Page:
Entrepreneurship among First Nations Women in the Atlantic Region
Although there have been advances in better understanding the scope and nature of Aboriginal entrepreneurship, including its contribution to job creation on a national level, the existing literature is silent on the growing number of female Aboriginal business owners. In aiming to address this void in our understanding, this project studied the nature and scope of entrepreneurship among Aboriginal women in the Atlantic region. The knowledge gained provides an initial foundation for effectively developing policies and programs to encourage entrepreneurship among Aboriginal women.
Comprised of two phases, the first phase of this research project consisted of an on-line survey that was designed to establish baseline information regarding the interest, prevalence and influences on entrepreneurship among Aboriginal women throughout the region, both on-reserve
and off-reserve. In the second phase of the project, case studies were conducted in four Aboriginal communities of different sizes and different locales to more fully understand how women view the issues, opportunities and challenges of becoming and being an entrepreneur.
Altogether, these case studies involved interviews with 39 entrepreneurs and focus group discussions with 40 non-entrepreneurs. In keeping with the project’s objective of building Indigenous research capacity, Aboriginal women were recruited and selected to join the project team as Research Associate Interns (RAs). Working in pairs, they conducted and managed all aspects of the case studies and were key contributors to other facets of the project.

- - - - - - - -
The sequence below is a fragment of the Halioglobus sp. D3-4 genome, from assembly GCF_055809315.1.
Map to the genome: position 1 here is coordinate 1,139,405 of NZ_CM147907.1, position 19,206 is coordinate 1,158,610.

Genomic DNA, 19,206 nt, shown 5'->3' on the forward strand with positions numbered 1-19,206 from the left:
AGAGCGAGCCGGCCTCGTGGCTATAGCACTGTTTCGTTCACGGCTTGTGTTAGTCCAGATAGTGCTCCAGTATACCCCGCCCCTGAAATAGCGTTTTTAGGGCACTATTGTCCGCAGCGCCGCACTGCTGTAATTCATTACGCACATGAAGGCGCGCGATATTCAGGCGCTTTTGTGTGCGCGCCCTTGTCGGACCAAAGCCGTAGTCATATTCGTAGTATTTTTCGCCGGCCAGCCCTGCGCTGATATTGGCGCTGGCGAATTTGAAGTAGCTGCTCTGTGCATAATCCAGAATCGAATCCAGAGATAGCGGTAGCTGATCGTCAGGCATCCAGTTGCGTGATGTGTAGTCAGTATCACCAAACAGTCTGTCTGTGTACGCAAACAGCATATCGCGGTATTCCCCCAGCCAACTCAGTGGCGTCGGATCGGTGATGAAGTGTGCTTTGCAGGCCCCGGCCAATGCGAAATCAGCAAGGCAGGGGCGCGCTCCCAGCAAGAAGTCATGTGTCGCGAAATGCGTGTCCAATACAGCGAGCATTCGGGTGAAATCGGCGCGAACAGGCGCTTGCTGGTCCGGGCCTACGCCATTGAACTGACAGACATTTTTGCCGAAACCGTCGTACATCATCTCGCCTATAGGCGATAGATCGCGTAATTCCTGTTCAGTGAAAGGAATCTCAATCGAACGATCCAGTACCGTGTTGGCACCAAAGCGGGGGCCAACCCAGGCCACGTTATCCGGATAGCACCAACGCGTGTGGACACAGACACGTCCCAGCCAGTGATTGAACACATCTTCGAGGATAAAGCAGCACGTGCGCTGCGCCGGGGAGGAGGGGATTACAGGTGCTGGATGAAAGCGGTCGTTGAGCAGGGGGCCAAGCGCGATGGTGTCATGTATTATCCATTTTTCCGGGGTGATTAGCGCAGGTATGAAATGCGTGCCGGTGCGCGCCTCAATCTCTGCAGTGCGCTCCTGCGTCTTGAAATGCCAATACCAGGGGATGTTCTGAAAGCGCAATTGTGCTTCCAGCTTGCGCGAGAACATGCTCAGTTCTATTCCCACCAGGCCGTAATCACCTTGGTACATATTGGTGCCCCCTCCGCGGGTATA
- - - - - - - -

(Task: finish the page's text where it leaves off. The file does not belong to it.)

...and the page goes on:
Findings from the survey indicated that 76 (32.9%) of the 231 survey participants currently own a business. Of the 155 women who presently do not own a business, 40 (26%) are currently trying to start a business, 30 (19%) had previously tried to do so, 18 (12%) were previous business owners and 79 (51%) report no involvement in entrepreneurial activity.
Among the current businesses there was a noted concentration in the craft sector. In terms of size, 88% would be considered microbusinesses, which is comparable to female-owned small and medium sized enterprises (SMEs) generally, where 85% are reported to be microbusinesses.
As far as legal structure is concerned, the vast majority of businesses are sole proprietorships (83.9%). Among these sole proprietorships, 74% are located on-reserve with most (86%) operated from home. Amidst limited resources and little assistance from formal support providers, these women have relied on personal savings to establish successful businesses that
draw customers locally, regionally and nationally. Collectively, they are responsible for 75 private sector jobs, with 88% of employees being Aboriginal. When the jobs these women created for themselves are added to the mix, the outcome – 151 jobs – is significant in its contribution to the economy. In comparing the personal attributes of entrepreneurs and non-entrepreneurs the findings revealed no significant differences in age, education or risk preference (both groups were risk averse). However, there was one significant difference and that related to problem-solving style with entrepreneurs tending to rely on intuition while non-entrepreneurs reported using a more calculating analytic approach.